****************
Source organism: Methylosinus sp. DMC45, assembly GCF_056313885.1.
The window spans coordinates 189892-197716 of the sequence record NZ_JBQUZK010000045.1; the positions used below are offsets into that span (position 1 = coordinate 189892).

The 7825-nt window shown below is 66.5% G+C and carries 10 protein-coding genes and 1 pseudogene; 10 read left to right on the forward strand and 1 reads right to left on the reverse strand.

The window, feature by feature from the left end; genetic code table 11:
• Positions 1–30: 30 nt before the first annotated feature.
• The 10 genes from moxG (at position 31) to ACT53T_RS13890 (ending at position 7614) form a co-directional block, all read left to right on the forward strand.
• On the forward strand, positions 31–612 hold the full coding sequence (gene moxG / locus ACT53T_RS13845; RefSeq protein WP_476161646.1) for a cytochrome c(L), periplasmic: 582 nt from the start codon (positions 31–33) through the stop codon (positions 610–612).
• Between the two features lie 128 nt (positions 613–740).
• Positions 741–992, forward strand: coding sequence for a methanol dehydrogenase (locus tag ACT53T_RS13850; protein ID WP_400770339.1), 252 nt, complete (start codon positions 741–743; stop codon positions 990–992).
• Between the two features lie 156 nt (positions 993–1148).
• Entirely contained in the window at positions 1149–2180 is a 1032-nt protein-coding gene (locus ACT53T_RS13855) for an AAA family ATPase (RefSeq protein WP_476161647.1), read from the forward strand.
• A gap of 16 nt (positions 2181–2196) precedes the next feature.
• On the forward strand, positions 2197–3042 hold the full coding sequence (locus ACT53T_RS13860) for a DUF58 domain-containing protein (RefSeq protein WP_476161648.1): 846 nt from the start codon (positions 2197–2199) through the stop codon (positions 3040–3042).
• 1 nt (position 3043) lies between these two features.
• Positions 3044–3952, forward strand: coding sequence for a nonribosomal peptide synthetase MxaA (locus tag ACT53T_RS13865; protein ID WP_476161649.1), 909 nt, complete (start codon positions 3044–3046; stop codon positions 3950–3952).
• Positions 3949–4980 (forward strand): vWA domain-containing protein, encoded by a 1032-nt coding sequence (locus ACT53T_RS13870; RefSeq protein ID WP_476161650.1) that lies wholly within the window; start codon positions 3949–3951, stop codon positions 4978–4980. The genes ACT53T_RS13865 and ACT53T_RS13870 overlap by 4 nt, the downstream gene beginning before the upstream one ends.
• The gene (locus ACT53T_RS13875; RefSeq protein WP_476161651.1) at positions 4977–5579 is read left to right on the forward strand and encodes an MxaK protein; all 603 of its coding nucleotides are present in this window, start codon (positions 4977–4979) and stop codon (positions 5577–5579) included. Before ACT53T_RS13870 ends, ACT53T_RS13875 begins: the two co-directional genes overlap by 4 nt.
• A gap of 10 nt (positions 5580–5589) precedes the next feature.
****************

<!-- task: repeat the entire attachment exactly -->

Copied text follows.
Source organism: Methylosinus sp. DMC45, assembly GCF_056313885.1.
The window spans coordinates 189892-197716 of the sequence record NZ_JBQUZK010000045.1; the positions used below are offsets into that span (position 1 = coordinate 189892).

The 7825-nt window shown below is 66.5% G+C and carries 10 protein-coding genes and 1 pseudogene; 10 read left to right on the forward strand and 1 reads right to left on the reverse strand.

The window, feature by feature from the left end; genetic code table 11:
• Positions 1–30: 30 nt before the first annotated feature.
• The 10 genes from moxG (at position 31) to ACT53T_RS13890 (ending at position 7614) form a co-directional block, all read left to right on the forward strand.
• On the forward strand, positions 31–612 hold the full coding sequence (gene moxG / locus ACT53T_RS13845; RefSeq protein WP_476161646.1) for a cytochrome c(L), periplasmic: 582 nt from the start codon (positions 31–33) through the stop codon (positions 610–612).
• Between the two features lie 128 nt (positions 613–740).
• Positions 741–992, forward strand: coding sequence for a methanol dehydrogenase (locus tag ACT53T_RS13850; protein ID WP_400770339.1), 252 nt, complete (start codon positions 741–743; stop codon positions 990–992).
• Between the two features lie 156 nt (positions 993–1148).
• Entirely contained in the window at positions 1149–2180 is a 1032-nt protein-coding gene (locus ACT53T_RS13855) for an AAA family ATPase (RefSeq protein WP_476161647.1), read from the forward strand.
• A gap of 16 nt (positions 2181–2196) precedes the next feature.
• On the forward strand, positions 2197–3042 hold the full coding sequence (locus ACT53T_RS13860) for a DUF58 domain-containing protein (RefSeq protein WP_476161648.1): 846 nt from the start codon (positions 2197–2199) through the stop codon (positions 3040–3042).
• 1 nt (position 3043) lies between these two features.
• Positions 3044–3952, forward strand: coding sequence for a nonribosomal peptide synthetase MxaA (locus tag ACT53T_RS13865; protein ID WP_476161649.1), 909 nt, complete (start codon positions 3044–3046; stop codon positions 3950–3952).
• Positions 3949–4980 (forward strand): vWA domain-containing protein, encoded by a 1032-nt coding sequence (locus ACT53T_RS13870; RefSeq protein ID WP_476161650.1) that lies wholly within the window; start codon positions 3949–3951, stop codon positions 4978–4980. The genes ACT53T_RS13865 and ACT53T_RS13870 overlap by 4 nt, the downstream gene beginning before the upstream one ends.
• The gene (locus ACT53T_RS13875; RefSeq protein WP_476161651.1) at positions 4977–5579 is read left to right on the forward strand and encodes an MxaK protein; all 603 of its coding nucleotides are present in this window, start codon (positions 4977–4979) and stop codon (positions 5577–5579) included. Before ACT53T_RS13870 ends, ACT53T_RS13875 begins: the two co-directional genes overlap by 4 nt.
• A gap of 10 nt (positions 5580–5589) precedes the next feature.